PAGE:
The Ontario Teachers’ Pension Plan will use part of its $13.2-billion surplus to restore some inflation protection for teachers who retired after 2009, according to the Ontario Teachers’ Federation and the provincial government.
The remainder of the surplus will remain in reserve to ensure stable benefit and contribution rates as interest rates remain low and members live longer, federation president Mike Foulds said in a release.
“Conditional inflation protection has proven to be an effective tool for managing plan deficits and now, for the third year in a row, the sponsors will use some of the surplus to partially restore indexing that pensioners lost in recent years,” said Foulds.
In January 2017, retirees will receive a one-time increase to restore their pensions to expected levels if full inflation protection had been place. The teachers will also receive a slightly higher inflation-related increase for pension credits earned after 2009: cost-of-living increases will rise to 90 per cent of the annual increase in the consumer price index from 70 per cent.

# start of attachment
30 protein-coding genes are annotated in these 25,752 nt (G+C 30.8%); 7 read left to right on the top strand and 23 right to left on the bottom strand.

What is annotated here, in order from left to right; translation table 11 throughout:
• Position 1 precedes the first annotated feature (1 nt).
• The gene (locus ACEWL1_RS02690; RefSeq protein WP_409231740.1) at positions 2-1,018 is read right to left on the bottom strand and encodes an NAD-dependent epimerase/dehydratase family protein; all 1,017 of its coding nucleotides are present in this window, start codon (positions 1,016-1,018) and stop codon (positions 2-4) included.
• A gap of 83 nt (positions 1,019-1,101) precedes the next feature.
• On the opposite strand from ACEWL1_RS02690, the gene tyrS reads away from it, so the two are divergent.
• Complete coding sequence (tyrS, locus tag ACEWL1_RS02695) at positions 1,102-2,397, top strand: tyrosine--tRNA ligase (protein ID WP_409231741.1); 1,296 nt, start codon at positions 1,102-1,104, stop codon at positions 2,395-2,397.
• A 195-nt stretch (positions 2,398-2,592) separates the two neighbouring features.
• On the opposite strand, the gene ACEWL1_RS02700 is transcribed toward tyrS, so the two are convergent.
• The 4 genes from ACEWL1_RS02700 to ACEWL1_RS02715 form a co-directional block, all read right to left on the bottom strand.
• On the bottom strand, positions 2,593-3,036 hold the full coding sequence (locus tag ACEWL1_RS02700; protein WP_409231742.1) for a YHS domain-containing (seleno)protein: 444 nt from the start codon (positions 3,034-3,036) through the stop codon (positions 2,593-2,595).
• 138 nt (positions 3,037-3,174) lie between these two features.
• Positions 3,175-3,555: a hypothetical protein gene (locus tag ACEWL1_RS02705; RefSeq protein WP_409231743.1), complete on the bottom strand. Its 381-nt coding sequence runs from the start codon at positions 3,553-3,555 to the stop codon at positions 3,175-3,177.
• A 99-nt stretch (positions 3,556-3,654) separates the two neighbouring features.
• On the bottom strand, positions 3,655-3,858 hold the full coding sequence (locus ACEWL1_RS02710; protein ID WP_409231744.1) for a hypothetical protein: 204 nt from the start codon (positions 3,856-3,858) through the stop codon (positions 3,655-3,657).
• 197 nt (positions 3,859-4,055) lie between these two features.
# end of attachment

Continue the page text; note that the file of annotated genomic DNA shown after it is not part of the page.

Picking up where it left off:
Pension credits earned before 2010 are subject to full inflation protection, so the changes don’t affect teachers who retired before that time. Active plan members are also unaffected because Ontario Teachers’ determines inflation adjustments after retirement.
As of the beginning of 2016, the plan reported a funding status of 107 per cent, based on current benefit and contribution rates. That was the third surplus the plan had reported in a decade.